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Flying Cars Approved For Use in New Hampshire

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The Terrafugia prototype, in the air (rendering)
Photo: Terrafugia
The Terrafugia prototype, in the air (rendering)

Last month, New Hampshire became the first U.S. state to pass a law allowing for flying cars to be driven on public roads. Yes, you read that correctly.

The catch here of course is that Law HB 1182, signed into being by New Hampshire governor Chris Sununu, allows flying cars to drive on the state’s roads, with their wheels planted on the ground. It does not give makers of flying cars permission to fly the state’s skies, and it definitely does not allow for landing and taking off wherever the operator might feel like. Rather, it means they can be driven to ground destinations from the airport, and vice versa.

“This is a landmark event, and early adopters of this type of state legislation will be the leaders of a new transportation technology. This is something the public has been yearning for decades to see.”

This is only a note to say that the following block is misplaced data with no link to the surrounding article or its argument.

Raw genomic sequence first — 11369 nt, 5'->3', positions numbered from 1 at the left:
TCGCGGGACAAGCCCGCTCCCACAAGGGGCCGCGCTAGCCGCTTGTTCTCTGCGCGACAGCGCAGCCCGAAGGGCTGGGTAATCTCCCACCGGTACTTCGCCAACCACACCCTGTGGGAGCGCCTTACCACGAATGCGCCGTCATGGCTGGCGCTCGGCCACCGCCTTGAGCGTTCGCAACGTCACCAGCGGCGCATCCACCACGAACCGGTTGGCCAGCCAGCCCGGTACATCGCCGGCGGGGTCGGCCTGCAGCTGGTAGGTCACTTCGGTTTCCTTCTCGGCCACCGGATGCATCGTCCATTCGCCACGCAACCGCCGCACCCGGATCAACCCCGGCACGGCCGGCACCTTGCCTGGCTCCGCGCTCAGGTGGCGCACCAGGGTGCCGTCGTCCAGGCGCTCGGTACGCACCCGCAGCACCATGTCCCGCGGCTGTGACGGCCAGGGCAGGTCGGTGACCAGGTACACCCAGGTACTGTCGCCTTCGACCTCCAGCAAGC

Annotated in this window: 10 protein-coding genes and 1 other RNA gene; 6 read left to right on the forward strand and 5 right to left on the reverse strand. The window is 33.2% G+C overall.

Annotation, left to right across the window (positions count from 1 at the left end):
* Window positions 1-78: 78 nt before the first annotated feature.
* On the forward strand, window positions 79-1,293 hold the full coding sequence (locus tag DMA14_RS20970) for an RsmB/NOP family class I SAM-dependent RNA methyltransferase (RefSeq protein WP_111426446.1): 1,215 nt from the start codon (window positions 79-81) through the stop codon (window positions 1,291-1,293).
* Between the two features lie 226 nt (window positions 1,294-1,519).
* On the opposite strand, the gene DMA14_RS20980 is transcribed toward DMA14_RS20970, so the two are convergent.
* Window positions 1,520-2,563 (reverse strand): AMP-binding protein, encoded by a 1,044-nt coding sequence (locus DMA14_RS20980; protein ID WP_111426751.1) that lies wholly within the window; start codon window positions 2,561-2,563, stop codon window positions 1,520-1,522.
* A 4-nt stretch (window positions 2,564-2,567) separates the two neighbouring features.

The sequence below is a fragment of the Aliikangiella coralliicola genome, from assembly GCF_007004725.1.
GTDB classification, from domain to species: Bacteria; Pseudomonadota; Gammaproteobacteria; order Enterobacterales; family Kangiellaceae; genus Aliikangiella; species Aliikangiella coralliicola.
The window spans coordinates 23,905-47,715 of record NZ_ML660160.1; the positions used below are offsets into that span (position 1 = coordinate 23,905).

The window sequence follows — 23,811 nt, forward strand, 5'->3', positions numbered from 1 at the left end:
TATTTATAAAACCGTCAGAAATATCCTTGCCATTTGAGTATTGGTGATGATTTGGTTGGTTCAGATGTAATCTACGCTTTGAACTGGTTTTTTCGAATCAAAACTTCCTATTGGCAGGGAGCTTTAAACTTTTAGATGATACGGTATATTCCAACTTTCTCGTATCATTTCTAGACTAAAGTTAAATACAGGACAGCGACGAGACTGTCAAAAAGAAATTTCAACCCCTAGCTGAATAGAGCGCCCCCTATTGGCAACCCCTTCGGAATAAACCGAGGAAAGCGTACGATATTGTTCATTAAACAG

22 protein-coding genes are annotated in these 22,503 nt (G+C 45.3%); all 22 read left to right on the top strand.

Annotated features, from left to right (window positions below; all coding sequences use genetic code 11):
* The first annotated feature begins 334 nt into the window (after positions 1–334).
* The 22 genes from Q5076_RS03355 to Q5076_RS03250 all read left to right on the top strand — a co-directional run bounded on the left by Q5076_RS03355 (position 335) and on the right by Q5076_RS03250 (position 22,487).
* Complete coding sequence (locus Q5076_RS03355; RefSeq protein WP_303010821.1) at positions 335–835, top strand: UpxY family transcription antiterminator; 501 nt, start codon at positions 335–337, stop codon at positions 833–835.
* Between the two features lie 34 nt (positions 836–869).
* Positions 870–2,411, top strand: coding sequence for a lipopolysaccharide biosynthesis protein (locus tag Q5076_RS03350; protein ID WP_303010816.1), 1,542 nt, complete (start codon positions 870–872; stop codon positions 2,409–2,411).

- Sam Bousfield, CEO of flying-car maker Samson Sky

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A Samson Sky prototype
Photo: Samson Sky
A Samson Sky prototype

Under the new law, what are called “roadable aircraft” can, if they are registered in the state and pass an inspection, be used on public roads available to other motorized vehicles. That law goes on to explain that “All roadable aircraft shall be required to take off and land from a suitable airstrip and shall be prohibited from taking off and landing from any public roadway, unless under conditions of an emergency.”

We contacted Transport Canada to find out what legislation exists, if any, that govern on-road use of “roadable aircraft” in this country. We’ll update this story as soon as we hear anything.

An AeroMobil prototype
Photo: AeroMobil
An AeroMobil prototype